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Children’s health

Children’s health
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5 tips to keep your children healthy and happy while travelling

Travelling with children can be… an experience. Make it a positive one, for you and them, and you will give them memories that last a lifetime. Our five tips will help you make those memories great.

1.       Be prepared

As any parents knows, small children need an almost constant supply of snacks and drinks. Prepare not only for the time you’re expecting to spend travelling but also for delays. Avoid sweets unless you want to deal with a blood sugar crash. Boredom can cause stress and whining so it’s important to bring things to keep kids entertained. Good items that are easy to carry include: colouring books and crayons; quiet games and a couple of mystery presents for them to unwrap during the journey. With small children, invest in a child’s ID wristband in case you get separated. Travelling with children requires a lot of planning ahead: read Rough Guide’s article for more tips.

2.       First aid kit

Because children are still developing neurologically and are always growing, they are prone to knocks, scrapes and falls. When travelling with children you’ll want to be prepared for anything and everything. A first aid kit stocked with all the essentials will make your life much easier. Recommended items include:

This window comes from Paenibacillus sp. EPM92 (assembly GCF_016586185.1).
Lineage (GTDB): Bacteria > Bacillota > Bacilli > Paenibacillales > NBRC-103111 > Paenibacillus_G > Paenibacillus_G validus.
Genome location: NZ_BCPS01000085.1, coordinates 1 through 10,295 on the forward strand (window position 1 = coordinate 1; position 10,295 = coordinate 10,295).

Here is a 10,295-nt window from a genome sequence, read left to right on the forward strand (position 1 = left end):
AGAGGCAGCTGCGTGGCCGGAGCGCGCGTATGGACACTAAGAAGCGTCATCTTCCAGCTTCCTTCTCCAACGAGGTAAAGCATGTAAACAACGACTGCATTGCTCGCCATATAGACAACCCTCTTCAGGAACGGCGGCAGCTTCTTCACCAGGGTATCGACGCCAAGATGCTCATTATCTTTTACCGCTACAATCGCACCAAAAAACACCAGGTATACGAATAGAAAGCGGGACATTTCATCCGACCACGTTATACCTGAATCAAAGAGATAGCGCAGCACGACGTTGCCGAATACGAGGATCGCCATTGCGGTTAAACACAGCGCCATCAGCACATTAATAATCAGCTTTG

• plasters
  • children’s paracetamol or ibuprofen sachets
  • antiseptic wipes
  • cotton pads
  • a thermometer
  • hand sanitizer
  • insect repellent
  • cream for bites or stings

Don’t forget any prescription medication they might need for existing medical conditions.

3.       Sun care

Children’s skin is more prone to sunburn, and children are often too busy playing to notice it happening. Slop on plenty of high SPF children’s sunscreen throughout the day, reapplying after swimming. Hats should be worn in the sun, offer plenty of safe water and move them into the shade at the hottest time of day. Sunburn and sunstroke can be lethal in young children so put every effort into protecting them.

4.       Vulnerable tummies

Children are more vulnerable to food- and water-borne diseases. While it’s vital they remain hydrated, especially during flights and in hot climates, make sure the water they consume is safe. When it comes to food, be certain what they are eating is cooked thoroughly and is piping hot when served. Avoid food that has been kept warm and be cautious when it comes to fish and shellfish. Seek medical help if a child shows any symptoms.

5.       Pediatric shots

If vaccinations are recommended for the area, book a consultation with a travel health nurse to get the necessary shots. Some children, particularly infants, may be too young for certain vaccines but special pediatric shots are available for hepatitis A and B. As it’s quite common for children to be the victims of animal bites, rabies shots are recommended for countries with a high risk of the disease. Children are also more vulnerable than adults when it comes to malaria. If malaria is rife in the area then you should protect your children from bites with repellent and netting, and give them anti-malarials, too. Specialist advice and vaccination consultations are available from Canadian Travel Clinics.